The Chancellor's greatest mistake is that he has spent without reform. The Organisation for Economic Co-operation and Development has said that, despite the extra money, NHS mortality rates are declining no faster than before. By the way, the extra £1 million for medical research was first announced last year. The Select Committee on Education and Skills says that school standards are not improving as fast as they were. People up and down the country who are struggling to find a decent school place or campaigning to keep their local hospital open or sitting in traffic on congested roads are entitled to ask: where has all the money gone?
The Chancellor is trying to persuade the public that he is the change that they are crying out for. He lets it be known with nods and winks that he will end the spin and eye-catching initiatives of the Blair years, but let there be no mistake: they were his years too; the Blair-Brown years were the years of the clunking fist. The hospital cuts are the Chancellor's cuts, the failing schools are his failures, and the pensions that were destroyed were destroyed by him. The truth is that Labour can be new only once. If the public want change, they will have to vote for it.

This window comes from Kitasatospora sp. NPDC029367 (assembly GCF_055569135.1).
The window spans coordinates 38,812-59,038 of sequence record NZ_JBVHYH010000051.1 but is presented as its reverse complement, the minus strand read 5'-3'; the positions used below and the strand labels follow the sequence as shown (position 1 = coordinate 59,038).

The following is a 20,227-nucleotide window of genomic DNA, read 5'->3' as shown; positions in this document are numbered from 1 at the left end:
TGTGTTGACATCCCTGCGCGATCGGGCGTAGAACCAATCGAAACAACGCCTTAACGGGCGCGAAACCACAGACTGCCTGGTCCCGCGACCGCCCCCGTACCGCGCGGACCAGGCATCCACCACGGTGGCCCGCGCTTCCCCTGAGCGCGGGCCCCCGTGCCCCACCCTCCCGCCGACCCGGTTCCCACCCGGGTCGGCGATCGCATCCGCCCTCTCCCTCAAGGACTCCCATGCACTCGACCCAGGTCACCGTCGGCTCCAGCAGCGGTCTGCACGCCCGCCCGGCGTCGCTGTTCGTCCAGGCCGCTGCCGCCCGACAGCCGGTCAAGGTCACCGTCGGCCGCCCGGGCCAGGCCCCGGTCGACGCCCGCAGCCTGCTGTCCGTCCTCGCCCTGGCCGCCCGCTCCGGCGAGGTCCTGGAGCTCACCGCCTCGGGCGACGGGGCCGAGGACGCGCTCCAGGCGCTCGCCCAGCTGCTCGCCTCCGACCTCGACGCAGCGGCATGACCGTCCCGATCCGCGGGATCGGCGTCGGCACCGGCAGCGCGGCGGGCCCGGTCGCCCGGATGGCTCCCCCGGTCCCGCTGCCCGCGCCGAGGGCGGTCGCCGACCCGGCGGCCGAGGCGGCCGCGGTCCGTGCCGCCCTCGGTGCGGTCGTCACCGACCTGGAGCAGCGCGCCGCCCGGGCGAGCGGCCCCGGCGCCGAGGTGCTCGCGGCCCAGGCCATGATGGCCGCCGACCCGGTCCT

Let us see whether the Chancellor can really break with his past and be different from the Prime Minister. I have four straight questions, to which I hope he will give four straight answers. First, will the Chancellor confirm what the European Commission has said—that this year Britain has grown more slowly than 21 of the 25 EU member states? Secondly, will he acknowledge that in the past year our country has recorded the largest rise in unemployment in the developed world? Thirdly, does he accept that Britain is set to have the largest structural deficit of any major European economy? Fourthly, will he admit that, in an age of prosperity, real living standards in Britain are now falling?
Those are four simple questions, so let us see whether the Chancellor can give us four straight answers. Let us see whether the clunking fist can change.